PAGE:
AdBlock Plus

TLDR: PrivDog and Adblock has the same sentiments; just different methods of enforcement. It’s all just a question of “Who do you trust?”

I’m not entirely fond of adblock–well i’m not fond of extensions in general, but this is rather unfair and solicits a bad image for the extension. I’m in no way representing adblock nor am I affiliated with them. What I say is not representative of adblock but from experience and what I’ve read about the extension.

Which ads are "acceptable"?

We currently have the following requirements:

Static advertisements only (no animations, sounds or similar)
Preferably text only, no attention-grabbing images
Ad placement:
    Ads should never obscure page content (e.g. require users to click a button to close the ad before viewing the page).
    For pages featuring a reading text ads should not be placed in the middle, where they interrupt the reading flow. However, they can be placed above the text content, below it or on the sides. The same applies to search results pages: paid search results cannot be mixed with organic results.
    When ads are placed above the content of a main page, they should not require the user to scroll down. The available vertical space is likely to be at least 700 pixels. Advertising should not occupy more than one-third of that height. Paid search results on search pages are allowed to occupy more space, but they should never outnumber organic results.
    When placed on the side ads should leave enough space for the main content. The available horizontal space can be expected to be at least 1000 pixels, and advertising should not occupy more than a third of that width.
Advertising should be clearly marked as such with the word "advertising" or its equivalent, and it should be distinguishable from page content, for instance via a border and/or different a background color.
Marking and placement requirements do not apply for hyperlinks with affiliate referrer IDs embedded in the content of the page. Additional criteria for hyperlinks with affiliate referrer IDs:
    Redirects originating from the hyperlink should not present any other webpage than the destination page.
    In texts, not more than 2 percent of the words can be hyperlinked for monetization purposes.
    Hyperlinks should not be formatted or behave differently than other links.
    Hyperlinks should not be misleading, in either content or placement.

These criteria are not necessarily final; we are always working at improving them. In particular, we want to require that every user’s privacy is respected (e.g. mandatory Do Not Track support). However, we are not yet in a position to enforce that requirement.
Will all “acceptable” ads be unblocked?

No. Unfortunately, it isn’t technically possible to recognize ads that meet our Acceptable Ads criteria automatically. We have agreements with some websites and advertisers that only advertising matching our criteria will be used. These ads will be unblocked, i.e., added to the Acceptable Ads exception list which is enabled per default.

No applicant will be favored or treated differently, and no one can buy their way onto the whitelist. Everyone has to comply with the criteria and everyone has to go through the same process before the ads qualify as “acceptable.”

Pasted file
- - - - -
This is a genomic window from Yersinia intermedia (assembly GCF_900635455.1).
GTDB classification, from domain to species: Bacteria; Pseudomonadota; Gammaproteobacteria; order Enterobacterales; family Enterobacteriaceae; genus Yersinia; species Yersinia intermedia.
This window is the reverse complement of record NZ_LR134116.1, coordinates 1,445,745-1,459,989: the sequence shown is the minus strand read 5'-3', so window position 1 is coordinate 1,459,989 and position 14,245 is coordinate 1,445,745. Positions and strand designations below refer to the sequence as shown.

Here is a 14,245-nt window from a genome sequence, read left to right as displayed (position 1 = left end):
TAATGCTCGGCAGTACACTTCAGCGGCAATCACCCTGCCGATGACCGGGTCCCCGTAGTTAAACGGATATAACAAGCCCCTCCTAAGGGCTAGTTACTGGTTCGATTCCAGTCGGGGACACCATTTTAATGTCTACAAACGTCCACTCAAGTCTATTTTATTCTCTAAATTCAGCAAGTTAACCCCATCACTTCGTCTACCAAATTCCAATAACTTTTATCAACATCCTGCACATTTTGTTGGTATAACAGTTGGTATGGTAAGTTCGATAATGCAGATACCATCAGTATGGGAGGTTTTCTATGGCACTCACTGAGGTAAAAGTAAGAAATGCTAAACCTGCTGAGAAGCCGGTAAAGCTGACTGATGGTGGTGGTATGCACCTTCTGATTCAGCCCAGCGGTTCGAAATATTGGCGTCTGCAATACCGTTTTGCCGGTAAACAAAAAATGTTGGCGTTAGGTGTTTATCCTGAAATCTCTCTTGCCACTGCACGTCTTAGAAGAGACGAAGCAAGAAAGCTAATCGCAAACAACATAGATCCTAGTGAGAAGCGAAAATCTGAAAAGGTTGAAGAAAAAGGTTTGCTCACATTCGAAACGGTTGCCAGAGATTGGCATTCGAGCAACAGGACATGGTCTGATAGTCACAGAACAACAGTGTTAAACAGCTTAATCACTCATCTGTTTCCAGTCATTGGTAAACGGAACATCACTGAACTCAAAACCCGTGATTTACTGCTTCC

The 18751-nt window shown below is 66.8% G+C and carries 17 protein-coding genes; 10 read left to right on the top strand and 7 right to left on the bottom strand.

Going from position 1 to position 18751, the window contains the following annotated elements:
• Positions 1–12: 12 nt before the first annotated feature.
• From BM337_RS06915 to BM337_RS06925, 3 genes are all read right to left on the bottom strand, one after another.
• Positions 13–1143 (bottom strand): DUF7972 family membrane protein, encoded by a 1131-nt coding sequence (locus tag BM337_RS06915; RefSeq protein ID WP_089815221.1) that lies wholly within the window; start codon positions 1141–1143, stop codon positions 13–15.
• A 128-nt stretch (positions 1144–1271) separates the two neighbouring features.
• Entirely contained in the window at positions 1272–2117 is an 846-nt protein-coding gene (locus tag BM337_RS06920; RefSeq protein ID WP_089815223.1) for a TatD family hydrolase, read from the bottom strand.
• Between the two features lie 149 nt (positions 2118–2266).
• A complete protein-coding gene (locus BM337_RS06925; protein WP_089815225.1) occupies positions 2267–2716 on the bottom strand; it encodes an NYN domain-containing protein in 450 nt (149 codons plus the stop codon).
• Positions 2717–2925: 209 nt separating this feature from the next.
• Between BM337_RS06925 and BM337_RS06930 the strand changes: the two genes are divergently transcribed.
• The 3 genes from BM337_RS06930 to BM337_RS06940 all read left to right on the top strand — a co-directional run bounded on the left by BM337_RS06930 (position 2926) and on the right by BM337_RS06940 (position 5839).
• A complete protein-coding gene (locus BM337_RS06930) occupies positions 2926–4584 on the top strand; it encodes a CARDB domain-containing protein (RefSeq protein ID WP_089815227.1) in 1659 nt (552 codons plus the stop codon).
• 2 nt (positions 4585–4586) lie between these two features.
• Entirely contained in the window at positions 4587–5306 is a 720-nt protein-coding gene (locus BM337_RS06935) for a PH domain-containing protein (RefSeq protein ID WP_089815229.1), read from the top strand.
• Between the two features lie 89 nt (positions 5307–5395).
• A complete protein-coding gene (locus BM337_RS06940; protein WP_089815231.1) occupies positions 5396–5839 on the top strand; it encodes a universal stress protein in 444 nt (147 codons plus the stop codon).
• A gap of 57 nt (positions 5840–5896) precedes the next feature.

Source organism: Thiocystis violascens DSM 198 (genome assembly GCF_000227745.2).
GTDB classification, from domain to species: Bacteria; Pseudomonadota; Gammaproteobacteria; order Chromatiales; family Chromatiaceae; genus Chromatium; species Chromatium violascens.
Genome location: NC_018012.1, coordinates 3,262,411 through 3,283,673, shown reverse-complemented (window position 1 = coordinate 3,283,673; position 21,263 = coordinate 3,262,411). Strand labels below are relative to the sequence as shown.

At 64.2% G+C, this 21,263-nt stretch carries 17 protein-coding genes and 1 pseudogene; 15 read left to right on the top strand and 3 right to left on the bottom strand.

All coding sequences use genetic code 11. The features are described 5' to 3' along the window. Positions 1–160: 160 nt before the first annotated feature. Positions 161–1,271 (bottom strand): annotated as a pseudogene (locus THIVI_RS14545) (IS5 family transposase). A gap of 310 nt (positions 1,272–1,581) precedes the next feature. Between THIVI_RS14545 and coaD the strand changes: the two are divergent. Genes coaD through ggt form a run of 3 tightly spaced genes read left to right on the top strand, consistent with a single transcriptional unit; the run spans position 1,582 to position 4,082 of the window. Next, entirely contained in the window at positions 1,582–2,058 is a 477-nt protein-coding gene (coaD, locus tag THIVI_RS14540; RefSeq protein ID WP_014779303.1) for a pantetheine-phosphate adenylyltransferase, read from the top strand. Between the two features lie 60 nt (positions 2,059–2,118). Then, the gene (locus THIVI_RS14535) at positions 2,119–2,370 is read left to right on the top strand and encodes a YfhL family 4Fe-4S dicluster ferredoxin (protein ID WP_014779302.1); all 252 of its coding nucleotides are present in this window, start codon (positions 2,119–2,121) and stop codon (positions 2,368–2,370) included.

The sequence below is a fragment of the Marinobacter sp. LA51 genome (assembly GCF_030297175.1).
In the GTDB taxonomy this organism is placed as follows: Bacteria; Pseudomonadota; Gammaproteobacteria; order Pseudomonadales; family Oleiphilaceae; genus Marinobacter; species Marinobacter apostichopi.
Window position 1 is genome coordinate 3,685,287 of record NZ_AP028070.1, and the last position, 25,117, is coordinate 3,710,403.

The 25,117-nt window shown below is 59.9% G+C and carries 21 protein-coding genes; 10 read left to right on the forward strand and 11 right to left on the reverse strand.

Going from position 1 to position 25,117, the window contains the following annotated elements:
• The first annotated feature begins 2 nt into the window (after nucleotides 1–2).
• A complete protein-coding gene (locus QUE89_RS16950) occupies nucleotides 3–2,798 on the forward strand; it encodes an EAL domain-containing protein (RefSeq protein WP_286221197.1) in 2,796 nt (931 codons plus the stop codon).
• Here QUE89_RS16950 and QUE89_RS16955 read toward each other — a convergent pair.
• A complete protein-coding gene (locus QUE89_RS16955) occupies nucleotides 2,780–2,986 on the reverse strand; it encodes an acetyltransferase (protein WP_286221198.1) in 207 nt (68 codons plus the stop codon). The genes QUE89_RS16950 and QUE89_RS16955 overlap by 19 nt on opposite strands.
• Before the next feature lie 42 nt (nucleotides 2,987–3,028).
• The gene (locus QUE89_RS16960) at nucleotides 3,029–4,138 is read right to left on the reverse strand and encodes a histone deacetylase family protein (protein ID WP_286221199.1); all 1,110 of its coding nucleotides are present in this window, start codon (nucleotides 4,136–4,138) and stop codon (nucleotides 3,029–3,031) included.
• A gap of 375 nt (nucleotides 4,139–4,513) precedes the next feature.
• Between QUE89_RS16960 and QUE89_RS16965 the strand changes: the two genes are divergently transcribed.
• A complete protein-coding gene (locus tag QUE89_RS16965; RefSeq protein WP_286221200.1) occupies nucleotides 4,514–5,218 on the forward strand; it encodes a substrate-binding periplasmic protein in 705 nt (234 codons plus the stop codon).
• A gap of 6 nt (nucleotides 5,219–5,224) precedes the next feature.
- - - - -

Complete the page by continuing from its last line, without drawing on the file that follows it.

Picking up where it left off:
What if an ad is allowed that doesn’t meet the requirements?

Please report it as you usually would. If an advertiser abuses his placement on the exception list we can always remove it from the list.
How can I see what you are allowing?

The “Allow non-intrusive advertising” checkbox simply adds one more filter subscription to your list. You can view the filters here. Also, the special treatment of this filter subscription - which was added for reasons of usability - can be disabled by going to “about:config” and changing the extensions.adblockplus.subscriptions_exceptionscheckbox preference to false. This will allow you to view the filters for this subscription as usual.

Do you have questions or suggestions concerning this list? Feel free to get in touch with the community in our forum or contact us directly via email.
How can I get my website whitelisted?

The process of getting your ads whitelisted takes about 10 working days:

If your website has ads that comply with the Acceptable Ads criteria, simply fill out this form.
Someone from Eyeo, the company behind Adblock Plus, will contact you to determine the exact ads, and check whether they comply with our criteria.
After you have made any necessary changes, both sides sign an agreement.
We submit the whitelisting proposal in the forum. We set a period of about a week for community discussion in order to determine if each particular candidate complies with our criteria.
If there are no valid concerns, we will add the ads to our whitelist. The ads will then be shown to Adblock Plus users with default settings.</blockquote>

As far as I remember, I do recall that PrivDog’s sentiments are the same with ABP. The only difference is that while ABP rely on the community, Comodo rely on AdTrustMedia and on

Comodo’s award winning Internet security software and vulnerability detection systems

A large misconception about the whitelisting process is that certain ads are categorically approved or disapproved before contact with us. All ads must be approved; but whitelisting is a process, and we accompany every potential whitelister every step of the way. If changes need to be made, we are right there to help applicants make them.